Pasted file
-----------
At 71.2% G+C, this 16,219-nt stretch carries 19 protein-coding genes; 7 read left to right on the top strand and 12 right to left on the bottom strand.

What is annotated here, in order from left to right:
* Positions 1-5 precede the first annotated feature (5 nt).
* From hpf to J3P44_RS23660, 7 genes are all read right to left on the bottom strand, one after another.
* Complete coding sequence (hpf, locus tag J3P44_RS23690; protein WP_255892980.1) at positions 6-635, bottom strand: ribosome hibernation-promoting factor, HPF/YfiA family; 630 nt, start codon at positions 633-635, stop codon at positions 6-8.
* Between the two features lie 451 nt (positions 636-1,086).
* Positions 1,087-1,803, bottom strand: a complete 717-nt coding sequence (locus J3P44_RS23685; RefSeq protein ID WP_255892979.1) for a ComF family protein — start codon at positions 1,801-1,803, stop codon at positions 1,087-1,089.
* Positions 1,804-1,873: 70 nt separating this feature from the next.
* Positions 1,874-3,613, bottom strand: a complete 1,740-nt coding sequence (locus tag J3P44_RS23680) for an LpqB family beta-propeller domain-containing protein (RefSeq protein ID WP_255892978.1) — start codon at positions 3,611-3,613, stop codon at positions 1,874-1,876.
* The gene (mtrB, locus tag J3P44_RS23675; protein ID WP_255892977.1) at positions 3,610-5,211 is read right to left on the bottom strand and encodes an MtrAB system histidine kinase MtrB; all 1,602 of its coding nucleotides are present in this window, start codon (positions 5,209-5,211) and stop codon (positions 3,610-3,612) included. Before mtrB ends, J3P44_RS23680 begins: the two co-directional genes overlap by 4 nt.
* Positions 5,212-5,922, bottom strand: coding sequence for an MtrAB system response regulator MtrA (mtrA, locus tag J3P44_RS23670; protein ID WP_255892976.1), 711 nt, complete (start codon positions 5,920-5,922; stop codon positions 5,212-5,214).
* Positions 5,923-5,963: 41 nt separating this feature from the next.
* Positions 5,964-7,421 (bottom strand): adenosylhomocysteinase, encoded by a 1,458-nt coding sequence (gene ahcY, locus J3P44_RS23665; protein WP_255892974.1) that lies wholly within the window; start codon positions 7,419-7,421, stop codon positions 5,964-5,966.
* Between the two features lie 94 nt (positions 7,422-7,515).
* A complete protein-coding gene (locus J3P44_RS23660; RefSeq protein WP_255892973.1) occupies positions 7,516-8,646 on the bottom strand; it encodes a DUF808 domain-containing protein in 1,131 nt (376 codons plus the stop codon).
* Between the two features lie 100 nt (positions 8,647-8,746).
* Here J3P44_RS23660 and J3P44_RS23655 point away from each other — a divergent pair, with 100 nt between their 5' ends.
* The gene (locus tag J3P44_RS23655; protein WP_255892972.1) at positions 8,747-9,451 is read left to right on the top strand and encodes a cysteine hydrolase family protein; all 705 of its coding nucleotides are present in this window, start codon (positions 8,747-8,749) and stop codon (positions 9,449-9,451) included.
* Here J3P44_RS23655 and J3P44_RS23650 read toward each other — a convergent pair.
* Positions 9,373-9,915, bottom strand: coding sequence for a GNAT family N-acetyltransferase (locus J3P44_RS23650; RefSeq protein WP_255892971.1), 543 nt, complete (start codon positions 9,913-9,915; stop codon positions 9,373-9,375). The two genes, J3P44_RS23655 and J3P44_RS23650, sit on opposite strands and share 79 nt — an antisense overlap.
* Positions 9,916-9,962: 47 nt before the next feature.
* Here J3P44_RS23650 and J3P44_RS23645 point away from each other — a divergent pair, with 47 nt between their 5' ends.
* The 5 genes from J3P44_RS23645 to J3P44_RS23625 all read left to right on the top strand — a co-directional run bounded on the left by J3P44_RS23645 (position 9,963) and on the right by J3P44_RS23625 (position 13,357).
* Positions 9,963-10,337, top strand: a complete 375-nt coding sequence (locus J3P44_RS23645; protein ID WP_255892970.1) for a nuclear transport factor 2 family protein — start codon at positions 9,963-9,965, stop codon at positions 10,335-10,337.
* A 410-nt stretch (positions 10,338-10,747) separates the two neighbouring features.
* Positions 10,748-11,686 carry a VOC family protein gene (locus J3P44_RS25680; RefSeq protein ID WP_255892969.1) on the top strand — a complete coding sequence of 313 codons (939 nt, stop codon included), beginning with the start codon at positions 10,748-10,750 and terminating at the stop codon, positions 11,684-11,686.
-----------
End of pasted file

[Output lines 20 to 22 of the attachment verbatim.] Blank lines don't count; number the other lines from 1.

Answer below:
* Positions 9,373-9,915, bottom strand: coding sequence for a GNAT family N-acetyltransferase (locus J3P44_RS23650; RefSeq protein WP_255892971.1), 543 nt, complete (start codon positions 9,913-9,915; stop codon positions 9,373-9,375). The two genes, J3P44_RS23655 and J3P44_RS23650, sit on opposite strands and share 79 nt — an antisense overlap.
* Positions 9,916-9,962: 47 nt before the next feature.
* Here J3P44_RS23650 and J3P44_RS23645 point away from each other — a divergent pair, with 47 nt between their 5' ends.